Smart TV voice assistant transactions to reach nearly $500B in 2023

That’s a significant increase from the $126 million expected in 2021

smart TV

Smart TV voice assistant transactions to reach nearly $500B in 2023. Source: unsplash.com

According to Juniper Research, spend through voice assistant-enabled smart TVs will reach nearly $500 million in 2023. This growth reflects how voice assistants are becoming context‑dependent sales portals, as well as information and control systems, and smart TVs will bring an important visual element to voice assistant purchases.

The study notes that although smartphones will remain dominant in terms of usage, other platforms will grow in importance, as the search for digital assistant monetisation continues. Besides, smart TVs will be significant in this, as they can both drive digital media purchases and add visual context to purchases; an element missing from voice-only commerce.

Even with the tech industry’s focus on smart speakers, only 12% of households worldwide will have a smart speaker by 2023.

By contrast, Juniper Research expects 72% of smartphones to use voice assistants in the same year.

However, smart home voice assistants encourage more consistent use, and offer more direct monetisation than smartphones, which are more likely to use conventional mCommerce, without voice assistant involvement.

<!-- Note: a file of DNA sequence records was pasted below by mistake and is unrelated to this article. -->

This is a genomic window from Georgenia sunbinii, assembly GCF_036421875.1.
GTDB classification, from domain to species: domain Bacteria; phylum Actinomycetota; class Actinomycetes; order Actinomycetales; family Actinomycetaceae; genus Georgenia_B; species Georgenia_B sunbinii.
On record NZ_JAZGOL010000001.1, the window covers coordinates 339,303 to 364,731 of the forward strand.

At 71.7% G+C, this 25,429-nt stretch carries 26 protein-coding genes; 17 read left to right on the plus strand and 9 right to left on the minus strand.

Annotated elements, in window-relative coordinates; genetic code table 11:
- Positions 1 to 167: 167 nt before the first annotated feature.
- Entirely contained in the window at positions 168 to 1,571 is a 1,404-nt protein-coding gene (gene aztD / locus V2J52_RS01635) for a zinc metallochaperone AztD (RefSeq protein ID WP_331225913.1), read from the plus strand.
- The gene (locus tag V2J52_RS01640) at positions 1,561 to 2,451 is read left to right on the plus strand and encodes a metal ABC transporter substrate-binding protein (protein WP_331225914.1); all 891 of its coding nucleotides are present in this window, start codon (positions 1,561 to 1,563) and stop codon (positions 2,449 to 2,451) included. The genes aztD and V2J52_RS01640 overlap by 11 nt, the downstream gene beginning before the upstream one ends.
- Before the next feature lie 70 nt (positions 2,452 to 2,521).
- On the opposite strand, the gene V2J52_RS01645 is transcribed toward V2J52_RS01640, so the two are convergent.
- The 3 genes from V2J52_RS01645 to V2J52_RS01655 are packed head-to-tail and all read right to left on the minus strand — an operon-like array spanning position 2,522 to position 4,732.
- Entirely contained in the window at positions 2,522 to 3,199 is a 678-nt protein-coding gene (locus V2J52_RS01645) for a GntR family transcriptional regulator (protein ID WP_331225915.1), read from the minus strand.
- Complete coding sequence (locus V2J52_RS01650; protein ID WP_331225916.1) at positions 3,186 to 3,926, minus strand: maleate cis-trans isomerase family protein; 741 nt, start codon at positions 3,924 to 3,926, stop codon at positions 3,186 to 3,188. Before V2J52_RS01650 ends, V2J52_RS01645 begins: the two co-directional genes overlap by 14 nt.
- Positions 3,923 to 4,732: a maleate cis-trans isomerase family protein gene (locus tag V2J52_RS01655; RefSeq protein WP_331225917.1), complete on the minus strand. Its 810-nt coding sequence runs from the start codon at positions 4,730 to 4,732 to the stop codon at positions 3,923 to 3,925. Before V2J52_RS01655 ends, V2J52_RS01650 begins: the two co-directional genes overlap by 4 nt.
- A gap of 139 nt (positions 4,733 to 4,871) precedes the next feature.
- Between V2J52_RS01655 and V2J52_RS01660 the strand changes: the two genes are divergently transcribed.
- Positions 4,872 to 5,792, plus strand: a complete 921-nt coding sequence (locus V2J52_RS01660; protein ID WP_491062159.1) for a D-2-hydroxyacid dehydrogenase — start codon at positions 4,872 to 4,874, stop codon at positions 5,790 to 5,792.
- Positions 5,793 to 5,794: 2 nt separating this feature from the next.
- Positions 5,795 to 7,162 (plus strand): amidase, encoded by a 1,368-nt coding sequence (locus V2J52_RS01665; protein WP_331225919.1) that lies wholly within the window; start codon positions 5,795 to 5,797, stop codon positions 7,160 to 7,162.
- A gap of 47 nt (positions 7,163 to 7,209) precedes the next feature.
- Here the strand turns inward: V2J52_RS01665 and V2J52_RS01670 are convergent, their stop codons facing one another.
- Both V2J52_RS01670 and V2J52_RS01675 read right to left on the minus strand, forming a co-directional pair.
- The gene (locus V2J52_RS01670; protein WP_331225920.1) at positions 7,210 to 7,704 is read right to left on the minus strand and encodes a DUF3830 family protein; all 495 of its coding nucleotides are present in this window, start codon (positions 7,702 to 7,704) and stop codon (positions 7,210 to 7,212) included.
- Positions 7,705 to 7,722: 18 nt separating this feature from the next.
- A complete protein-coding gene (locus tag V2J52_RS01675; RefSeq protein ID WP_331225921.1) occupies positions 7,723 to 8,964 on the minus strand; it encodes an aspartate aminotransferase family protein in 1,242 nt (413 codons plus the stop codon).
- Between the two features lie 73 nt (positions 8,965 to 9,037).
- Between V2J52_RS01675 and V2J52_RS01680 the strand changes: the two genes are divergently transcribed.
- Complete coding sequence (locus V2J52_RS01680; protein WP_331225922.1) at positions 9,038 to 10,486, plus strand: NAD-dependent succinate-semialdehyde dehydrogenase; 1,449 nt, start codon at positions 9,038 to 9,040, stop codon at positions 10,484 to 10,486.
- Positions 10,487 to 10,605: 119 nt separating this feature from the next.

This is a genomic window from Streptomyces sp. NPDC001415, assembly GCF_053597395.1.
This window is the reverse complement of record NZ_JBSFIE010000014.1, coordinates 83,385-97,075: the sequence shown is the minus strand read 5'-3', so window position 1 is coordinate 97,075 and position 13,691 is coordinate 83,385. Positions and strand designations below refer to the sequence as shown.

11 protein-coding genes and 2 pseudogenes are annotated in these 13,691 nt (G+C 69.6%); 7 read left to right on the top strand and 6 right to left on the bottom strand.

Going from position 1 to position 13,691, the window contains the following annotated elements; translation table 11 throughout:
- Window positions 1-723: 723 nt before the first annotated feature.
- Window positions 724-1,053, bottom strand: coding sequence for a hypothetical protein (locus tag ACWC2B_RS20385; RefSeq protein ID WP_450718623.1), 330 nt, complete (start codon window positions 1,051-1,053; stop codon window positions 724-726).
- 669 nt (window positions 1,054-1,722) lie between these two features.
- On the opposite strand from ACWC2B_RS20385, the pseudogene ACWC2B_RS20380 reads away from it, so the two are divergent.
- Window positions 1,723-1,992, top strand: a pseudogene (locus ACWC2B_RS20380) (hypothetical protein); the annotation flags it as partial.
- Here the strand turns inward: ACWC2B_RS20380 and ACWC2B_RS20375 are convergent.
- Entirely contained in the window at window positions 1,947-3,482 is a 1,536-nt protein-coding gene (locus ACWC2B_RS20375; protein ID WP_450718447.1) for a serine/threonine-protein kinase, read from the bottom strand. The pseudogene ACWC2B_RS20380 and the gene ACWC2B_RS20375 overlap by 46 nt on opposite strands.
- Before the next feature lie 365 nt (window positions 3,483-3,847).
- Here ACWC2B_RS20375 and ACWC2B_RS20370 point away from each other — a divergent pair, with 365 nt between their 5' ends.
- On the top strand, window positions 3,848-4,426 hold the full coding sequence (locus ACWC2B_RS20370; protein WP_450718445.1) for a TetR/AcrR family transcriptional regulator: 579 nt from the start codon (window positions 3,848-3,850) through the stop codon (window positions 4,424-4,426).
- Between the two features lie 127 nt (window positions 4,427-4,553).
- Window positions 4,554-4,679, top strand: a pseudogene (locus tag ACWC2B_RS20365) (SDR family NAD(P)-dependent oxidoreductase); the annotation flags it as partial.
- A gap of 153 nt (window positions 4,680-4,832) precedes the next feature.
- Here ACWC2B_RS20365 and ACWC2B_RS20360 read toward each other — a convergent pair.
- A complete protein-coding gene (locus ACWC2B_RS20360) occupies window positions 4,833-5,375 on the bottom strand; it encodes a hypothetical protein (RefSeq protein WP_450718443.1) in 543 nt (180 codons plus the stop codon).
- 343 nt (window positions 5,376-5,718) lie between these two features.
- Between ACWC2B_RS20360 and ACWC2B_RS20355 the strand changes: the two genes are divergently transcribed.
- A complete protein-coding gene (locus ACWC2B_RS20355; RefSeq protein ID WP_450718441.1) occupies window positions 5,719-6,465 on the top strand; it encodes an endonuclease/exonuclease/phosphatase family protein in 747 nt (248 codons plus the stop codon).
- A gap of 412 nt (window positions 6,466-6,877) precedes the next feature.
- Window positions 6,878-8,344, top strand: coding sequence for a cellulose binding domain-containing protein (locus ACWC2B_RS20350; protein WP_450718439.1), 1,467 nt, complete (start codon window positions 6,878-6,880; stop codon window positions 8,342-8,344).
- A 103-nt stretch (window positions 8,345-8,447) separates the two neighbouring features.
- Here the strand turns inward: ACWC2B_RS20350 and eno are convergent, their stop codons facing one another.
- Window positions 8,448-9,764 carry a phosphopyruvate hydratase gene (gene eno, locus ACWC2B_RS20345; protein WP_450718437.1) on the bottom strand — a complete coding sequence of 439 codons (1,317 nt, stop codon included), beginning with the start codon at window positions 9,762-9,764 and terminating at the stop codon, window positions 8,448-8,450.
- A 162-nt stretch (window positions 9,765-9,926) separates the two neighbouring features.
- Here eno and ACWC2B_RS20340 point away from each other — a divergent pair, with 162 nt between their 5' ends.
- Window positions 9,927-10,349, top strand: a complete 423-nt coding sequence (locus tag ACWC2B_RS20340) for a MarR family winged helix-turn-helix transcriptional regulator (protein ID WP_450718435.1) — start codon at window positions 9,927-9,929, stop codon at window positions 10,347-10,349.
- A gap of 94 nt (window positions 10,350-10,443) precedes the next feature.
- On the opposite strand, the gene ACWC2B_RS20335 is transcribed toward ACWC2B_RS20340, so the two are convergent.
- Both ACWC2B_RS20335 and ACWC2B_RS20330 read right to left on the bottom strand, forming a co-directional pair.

Despite this, the report notes that the biggest opportunities for voice assistant monetisation are in the broader IoT space, where context-dependent commerce and services can be deployed, whether through smart home devices in particular rooms, or the use of automotive voice assistants. However, with smartphones often used for in-car connectivity, dedicated automotive assistant growth will be slow, with only 27 million expected to see regular use by 2026.

In private or semi-private settings, voice assistants can be used to provide many different services. Those contexts can provide much value, but the increasingly inter-device nature of voice assistants will make it difficult for single-device assistants to gain traction with consumers
James Moar, research co-author 

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